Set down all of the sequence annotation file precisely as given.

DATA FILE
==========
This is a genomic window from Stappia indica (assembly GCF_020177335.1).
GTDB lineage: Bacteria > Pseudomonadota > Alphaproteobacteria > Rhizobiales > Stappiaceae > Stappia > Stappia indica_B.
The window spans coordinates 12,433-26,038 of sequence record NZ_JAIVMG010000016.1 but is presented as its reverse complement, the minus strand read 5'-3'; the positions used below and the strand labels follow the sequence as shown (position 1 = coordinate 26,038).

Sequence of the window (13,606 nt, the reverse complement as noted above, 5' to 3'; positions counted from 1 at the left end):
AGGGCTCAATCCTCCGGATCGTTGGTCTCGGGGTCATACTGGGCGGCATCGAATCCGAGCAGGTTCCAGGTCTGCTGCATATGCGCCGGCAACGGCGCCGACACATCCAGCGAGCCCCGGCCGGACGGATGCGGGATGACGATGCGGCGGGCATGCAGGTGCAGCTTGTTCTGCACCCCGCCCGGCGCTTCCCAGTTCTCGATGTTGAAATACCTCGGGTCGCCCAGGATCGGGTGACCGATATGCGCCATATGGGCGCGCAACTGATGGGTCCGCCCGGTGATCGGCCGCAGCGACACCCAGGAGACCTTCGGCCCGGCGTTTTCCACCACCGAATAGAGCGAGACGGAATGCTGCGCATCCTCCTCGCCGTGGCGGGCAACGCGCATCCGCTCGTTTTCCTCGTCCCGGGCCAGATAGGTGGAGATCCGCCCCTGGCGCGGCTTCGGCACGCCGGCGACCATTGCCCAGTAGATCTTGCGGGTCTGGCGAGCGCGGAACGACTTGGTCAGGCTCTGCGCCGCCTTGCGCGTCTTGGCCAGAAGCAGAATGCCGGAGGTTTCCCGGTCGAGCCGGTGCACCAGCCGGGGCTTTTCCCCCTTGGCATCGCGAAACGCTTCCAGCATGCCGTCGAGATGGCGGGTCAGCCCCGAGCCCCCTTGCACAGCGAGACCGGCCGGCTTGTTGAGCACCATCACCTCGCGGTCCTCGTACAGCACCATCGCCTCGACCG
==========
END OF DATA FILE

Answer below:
This is a genomic window from Stappia indica (assembly GCF_020177335.1).
GTDB lineage: Bacteria > Pseudomonadota > Alphaproteobacteria > Rhizobiales > Stappiaceae > Stappia > Stappia indica_B.
The window spans coordinates 12,433-26,038 of sequence record NZ_JAIVMG010000016.1 but is presented as its reverse complement, the minus strand read 5'-3'; the positions used below and the strand labels follow the sequence as shown (position 1 = coordinate 26,038).

Sequence of the window (13,606 nt, the reverse complement as noted above, 5' to 3'; positions counted from 1 at the left end):
AGGGCTCAATCCTCCGGATCGTTGGTCTCGGGGTCATACTGGGCGGCATCGAATCCGAGCAGGTTCCAGGTCTGCTGCATATGCGCCGGCAACGGCGCCGACACATCCAGCGAGCCCCGGCCGGACGGATGCGGGATGACGATGCGGCGGGCATGCAGGTGCAGCTTGTTCTGCACCCCGCCCGGCGCTTCCCAGTTCTCGATGTTGAAATACCTCGGGTCGCCCAGGATCGGGTGACCGATATGCGCCATATGGGCGCGCAACTGATGGGTCCGCCCGGTGATCGGCCGCAGCGACACCCAGGAGACCTTCGGCCCGGCGTTTTCCACCACCGAATAGAGCGAGACGGAATGCTGCGCATCCTCCTCGCCGTGGCGGGCAACGCGCATCCGCTCGTTTTCCTCGTCCCGGGCCAGATAGGTGGAGATCCGCCCCTGGCGCGGCTTCGGCACGCCGGCGACCATTGCCCAGTAGATCTTGCGGGTCTGGCGAGCGCGGAACGACTTGGTCAGGCTCTGCGCCGCCTTGCGCGTCTTGGCCAGAAGCAGAATGCCGGAGGTTTCCCGGTCGAGCCGGTGCACCAGCCGGGGCTTTTCCCCCTTGGCATCGCGAAACGCTTCCAGCATGCCGTCGAGATGGCGGGTCAGCCCCGAGCCCCCTTGCACAGCGAGACCGGCCGGCTTGTTGAGCACCATCACCTCGCGGTCCTCGTACAGCACCATCGCCTCGACCG